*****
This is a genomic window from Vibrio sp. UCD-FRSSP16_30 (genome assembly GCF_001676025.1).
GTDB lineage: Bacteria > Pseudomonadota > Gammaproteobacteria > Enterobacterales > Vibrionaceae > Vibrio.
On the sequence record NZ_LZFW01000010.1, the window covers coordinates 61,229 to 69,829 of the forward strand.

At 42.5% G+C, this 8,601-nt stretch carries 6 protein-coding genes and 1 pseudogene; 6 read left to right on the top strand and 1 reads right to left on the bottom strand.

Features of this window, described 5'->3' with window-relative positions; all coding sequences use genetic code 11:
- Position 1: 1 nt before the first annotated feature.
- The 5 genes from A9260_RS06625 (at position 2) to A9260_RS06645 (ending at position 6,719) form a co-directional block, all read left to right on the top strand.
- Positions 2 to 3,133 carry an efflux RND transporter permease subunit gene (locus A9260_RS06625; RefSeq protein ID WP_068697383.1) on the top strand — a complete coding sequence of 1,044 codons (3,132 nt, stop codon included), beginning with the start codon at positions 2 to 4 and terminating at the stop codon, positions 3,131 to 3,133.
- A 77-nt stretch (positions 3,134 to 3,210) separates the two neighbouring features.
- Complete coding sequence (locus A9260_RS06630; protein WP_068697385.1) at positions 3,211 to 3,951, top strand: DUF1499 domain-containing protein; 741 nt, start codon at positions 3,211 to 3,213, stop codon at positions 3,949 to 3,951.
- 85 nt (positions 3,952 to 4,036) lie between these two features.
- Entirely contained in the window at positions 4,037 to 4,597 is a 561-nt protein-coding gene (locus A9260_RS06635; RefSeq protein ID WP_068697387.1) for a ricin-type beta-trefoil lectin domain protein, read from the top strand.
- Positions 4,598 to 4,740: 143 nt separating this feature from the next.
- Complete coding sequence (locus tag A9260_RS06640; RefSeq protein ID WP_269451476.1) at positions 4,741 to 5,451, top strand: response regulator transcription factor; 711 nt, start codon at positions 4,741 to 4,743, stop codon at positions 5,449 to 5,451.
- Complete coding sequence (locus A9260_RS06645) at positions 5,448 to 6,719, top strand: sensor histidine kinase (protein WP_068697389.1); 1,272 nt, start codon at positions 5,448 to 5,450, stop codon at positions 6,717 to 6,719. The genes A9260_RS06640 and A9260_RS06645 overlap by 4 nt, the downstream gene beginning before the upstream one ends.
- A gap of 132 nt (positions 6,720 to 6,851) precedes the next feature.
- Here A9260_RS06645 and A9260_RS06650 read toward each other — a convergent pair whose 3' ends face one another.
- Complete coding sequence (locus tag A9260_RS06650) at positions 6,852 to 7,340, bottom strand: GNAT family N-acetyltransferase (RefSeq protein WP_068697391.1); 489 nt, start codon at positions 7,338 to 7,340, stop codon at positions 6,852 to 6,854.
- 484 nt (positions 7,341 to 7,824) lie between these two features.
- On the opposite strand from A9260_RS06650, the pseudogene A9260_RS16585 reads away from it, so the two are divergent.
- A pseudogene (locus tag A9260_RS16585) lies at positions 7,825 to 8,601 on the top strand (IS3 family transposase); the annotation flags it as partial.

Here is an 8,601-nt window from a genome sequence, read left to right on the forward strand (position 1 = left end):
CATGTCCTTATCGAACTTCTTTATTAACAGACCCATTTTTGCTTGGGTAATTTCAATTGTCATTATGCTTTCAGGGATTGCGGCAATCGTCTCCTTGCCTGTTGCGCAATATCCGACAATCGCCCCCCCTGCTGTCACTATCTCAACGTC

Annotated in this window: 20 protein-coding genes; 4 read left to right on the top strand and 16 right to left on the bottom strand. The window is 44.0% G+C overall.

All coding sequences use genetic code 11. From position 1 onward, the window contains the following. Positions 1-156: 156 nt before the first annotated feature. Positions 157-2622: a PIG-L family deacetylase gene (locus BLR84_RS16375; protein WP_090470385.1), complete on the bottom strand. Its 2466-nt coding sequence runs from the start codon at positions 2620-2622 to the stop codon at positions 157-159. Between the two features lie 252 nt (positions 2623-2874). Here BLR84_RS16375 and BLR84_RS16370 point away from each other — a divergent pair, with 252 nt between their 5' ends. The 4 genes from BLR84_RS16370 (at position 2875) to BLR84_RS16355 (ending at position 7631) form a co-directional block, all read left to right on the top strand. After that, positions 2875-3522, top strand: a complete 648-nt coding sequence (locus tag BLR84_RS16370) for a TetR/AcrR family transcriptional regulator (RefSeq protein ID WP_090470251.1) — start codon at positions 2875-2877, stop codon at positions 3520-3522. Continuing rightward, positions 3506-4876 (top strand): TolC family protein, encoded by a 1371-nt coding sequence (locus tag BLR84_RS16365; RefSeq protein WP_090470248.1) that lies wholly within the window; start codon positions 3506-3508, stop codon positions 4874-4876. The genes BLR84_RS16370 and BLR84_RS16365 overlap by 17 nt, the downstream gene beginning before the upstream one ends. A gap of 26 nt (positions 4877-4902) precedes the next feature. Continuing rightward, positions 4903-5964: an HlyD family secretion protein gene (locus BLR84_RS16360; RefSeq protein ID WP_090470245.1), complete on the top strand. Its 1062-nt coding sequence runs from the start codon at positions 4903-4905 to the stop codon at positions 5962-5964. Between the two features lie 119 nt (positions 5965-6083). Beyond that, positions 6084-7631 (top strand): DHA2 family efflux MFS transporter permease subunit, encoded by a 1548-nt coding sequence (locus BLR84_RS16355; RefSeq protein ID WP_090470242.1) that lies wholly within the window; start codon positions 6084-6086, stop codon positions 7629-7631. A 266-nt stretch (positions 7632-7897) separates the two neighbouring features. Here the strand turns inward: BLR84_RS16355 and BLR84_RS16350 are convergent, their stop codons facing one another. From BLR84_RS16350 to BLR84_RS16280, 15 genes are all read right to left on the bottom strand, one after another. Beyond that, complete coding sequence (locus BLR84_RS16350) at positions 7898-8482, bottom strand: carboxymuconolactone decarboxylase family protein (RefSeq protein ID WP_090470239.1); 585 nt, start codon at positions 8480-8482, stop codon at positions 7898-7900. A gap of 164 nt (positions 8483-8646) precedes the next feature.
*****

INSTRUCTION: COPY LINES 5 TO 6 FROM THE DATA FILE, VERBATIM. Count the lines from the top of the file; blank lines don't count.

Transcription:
Features of this window, described 5'->3' with window-relative positions; all coding sequences use genetic code 11:
- Position 1: 1 nt before the first annotated feature.